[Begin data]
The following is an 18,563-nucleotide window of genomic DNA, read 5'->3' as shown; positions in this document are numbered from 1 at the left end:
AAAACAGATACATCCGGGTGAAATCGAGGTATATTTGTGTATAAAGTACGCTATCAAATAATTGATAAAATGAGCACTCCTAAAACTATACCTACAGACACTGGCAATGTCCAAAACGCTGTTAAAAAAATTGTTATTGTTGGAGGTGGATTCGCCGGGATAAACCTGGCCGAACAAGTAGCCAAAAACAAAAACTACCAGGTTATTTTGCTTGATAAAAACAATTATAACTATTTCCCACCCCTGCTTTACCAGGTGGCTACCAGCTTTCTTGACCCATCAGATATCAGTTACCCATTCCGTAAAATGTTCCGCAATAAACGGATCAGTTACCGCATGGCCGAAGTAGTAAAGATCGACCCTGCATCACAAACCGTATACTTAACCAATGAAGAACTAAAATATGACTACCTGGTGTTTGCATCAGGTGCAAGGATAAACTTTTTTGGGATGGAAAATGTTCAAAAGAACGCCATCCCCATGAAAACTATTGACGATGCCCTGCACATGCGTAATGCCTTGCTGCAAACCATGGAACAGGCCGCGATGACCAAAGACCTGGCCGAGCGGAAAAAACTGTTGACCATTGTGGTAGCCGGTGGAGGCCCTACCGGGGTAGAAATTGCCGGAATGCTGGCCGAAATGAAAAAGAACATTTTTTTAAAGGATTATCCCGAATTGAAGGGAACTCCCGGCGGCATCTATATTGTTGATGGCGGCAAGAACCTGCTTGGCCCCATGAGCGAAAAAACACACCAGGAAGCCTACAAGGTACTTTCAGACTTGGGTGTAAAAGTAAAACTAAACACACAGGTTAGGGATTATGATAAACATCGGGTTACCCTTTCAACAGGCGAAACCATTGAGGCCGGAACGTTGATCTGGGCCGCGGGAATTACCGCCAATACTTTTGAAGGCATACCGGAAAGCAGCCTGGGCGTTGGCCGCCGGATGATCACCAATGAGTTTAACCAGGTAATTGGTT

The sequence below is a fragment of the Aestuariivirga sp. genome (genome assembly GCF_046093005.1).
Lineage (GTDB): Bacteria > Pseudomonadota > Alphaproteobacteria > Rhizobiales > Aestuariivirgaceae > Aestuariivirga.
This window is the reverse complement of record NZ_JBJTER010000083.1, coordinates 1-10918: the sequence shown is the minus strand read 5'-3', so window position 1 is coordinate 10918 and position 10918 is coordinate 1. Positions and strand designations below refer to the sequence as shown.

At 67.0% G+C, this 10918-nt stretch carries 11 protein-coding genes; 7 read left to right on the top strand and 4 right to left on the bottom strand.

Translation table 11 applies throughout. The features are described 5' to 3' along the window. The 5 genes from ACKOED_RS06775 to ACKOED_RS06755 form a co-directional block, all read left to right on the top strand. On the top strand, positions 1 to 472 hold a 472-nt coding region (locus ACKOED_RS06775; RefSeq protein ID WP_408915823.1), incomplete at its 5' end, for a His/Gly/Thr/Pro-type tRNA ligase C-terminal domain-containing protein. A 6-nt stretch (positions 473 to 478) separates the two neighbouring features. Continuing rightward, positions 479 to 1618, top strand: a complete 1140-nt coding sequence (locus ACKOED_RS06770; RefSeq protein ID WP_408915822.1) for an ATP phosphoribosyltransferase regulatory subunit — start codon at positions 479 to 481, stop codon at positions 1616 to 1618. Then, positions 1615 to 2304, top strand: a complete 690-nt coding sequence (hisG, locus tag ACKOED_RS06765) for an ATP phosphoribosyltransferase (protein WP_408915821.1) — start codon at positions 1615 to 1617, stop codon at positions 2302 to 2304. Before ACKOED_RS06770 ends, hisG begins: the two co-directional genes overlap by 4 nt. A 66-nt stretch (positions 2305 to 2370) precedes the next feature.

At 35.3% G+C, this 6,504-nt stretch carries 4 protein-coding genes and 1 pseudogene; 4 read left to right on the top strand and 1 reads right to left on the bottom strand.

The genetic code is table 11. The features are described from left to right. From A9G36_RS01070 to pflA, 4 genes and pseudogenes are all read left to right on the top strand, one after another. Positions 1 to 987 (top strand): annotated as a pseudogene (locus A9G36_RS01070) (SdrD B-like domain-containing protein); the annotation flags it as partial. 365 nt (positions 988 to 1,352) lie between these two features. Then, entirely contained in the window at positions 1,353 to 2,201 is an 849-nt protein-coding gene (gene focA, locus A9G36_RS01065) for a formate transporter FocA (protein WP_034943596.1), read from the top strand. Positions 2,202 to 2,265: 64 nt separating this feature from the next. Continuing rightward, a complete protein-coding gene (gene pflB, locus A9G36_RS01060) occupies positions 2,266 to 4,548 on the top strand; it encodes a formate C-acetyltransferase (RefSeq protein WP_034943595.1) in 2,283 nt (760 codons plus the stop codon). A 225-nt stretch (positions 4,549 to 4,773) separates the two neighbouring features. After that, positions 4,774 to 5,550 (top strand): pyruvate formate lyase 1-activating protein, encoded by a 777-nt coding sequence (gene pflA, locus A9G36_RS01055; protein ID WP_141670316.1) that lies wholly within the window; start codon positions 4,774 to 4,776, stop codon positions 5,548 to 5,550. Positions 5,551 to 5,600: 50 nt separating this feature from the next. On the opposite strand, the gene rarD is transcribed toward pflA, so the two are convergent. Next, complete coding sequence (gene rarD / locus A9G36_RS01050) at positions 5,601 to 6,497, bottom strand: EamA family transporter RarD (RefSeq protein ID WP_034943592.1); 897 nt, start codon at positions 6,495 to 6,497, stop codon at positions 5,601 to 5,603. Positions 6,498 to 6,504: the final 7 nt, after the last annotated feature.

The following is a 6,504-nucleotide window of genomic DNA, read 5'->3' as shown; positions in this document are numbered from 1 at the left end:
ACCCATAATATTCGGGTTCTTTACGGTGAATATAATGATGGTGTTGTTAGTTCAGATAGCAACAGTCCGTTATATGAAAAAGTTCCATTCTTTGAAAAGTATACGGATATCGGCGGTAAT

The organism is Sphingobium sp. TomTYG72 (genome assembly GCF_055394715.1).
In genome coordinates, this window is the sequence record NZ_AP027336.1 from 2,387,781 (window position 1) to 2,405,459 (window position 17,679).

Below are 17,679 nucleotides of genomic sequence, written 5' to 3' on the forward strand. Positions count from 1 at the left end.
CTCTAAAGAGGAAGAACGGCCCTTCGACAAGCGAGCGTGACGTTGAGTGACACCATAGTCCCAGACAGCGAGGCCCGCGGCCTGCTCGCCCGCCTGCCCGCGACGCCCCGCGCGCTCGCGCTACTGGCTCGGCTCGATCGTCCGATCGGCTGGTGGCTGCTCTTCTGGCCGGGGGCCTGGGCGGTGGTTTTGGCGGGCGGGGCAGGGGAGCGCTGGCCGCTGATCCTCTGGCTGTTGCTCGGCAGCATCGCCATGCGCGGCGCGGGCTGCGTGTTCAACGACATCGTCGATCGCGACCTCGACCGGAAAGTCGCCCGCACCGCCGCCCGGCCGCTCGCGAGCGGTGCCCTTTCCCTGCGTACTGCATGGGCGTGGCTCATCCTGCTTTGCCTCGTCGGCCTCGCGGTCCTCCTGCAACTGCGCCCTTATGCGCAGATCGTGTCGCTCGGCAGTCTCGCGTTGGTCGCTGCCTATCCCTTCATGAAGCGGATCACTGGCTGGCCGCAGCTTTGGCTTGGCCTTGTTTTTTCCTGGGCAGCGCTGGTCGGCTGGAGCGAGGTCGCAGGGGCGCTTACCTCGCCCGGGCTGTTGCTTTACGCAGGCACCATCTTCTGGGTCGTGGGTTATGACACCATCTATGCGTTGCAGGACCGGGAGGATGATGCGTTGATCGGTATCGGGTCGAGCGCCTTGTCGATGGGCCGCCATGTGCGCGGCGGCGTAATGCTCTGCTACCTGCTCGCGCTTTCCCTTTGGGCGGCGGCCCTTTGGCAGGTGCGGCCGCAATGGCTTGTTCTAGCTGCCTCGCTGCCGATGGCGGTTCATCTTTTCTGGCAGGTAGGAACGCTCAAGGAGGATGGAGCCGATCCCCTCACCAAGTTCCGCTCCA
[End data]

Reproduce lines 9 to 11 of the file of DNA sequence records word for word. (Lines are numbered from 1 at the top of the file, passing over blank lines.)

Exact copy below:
The genetic code is table 11. The features are described from left to right. From A9G36_RS01070 to pflA, 4 genes and pseudogenes are all read left to right on the top strand, one after another. Positions 1 to 987 (top strand): annotated as a pseudogene (locus A9G36_RS01070) (SdrD B-like domain-containing protein); the annotation flags it as partial. 365 nt (positions 988 to 1,352) lie between these two features. Then, entirely contained in the window at positions 1,353 to 2,201 is an 849-nt protein-coding gene (gene focA, locus A9G36_RS01065) for a formate transporter FocA (protein WP_034943596.1), read from the top strand. Positions 2,202 to 2,265: 64 nt separating this feature from the next. Continuing rightward, a complete protein-coding gene (gene pflB, locus A9G36_RS01060) occupies positions 2,266 to 4,548 on the top strand; it encodes a formate C-acetyltransferase (RefSeq protein WP_034943595.1) in 2,283 nt (760 codons plus the stop codon). A 225-nt stretch (positions 4,549 to 4,773) separates the two neighbouring features. After that, positions 4,774 to 5,550 (top strand): pyruvate formate lyase 1-activating protein, encoded by a 777-nt coding sequence (gene pflA, locus A9G36_RS01055; protein ID WP_141670316.1) that lies wholly within the window; start codon positions 4,774 to 4,776, stop codon positions 5,548 to 5,550. Positions 5,551 to 5,600: 50 nt separating this feature from the next. On the opposite strand, the gene rarD is transcribed toward pflA, so the two are convergent. Next, complete coding sequence (gene rarD / locus A9G36_RS01050) at positions 5,601 to 6,497, bottom strand: EamA family transporter RarD (RefSeq protein ID WP_034943592.1); 897 nt, start codon at positions 6,495 to 6,497, stop codon at positions 5,601 to 5,603. Positions 6,498 to 6,504: the final 7 nt, after the last annotated feature.

The following is a 6,504-nucleotide window of genomic DNA, read 5'->3' as shown; positions in this document are numbered from 1 at the left end:
ACCCATAATATTCGGGTTCTTTACGGTGAATATAATGATGGTGTTGTTAGTTCAGATAGCAACAGTCCGTTATATGAAAAAGTTCCATTCTTTGAAAAGTATACGGATATCGGCGGTAAT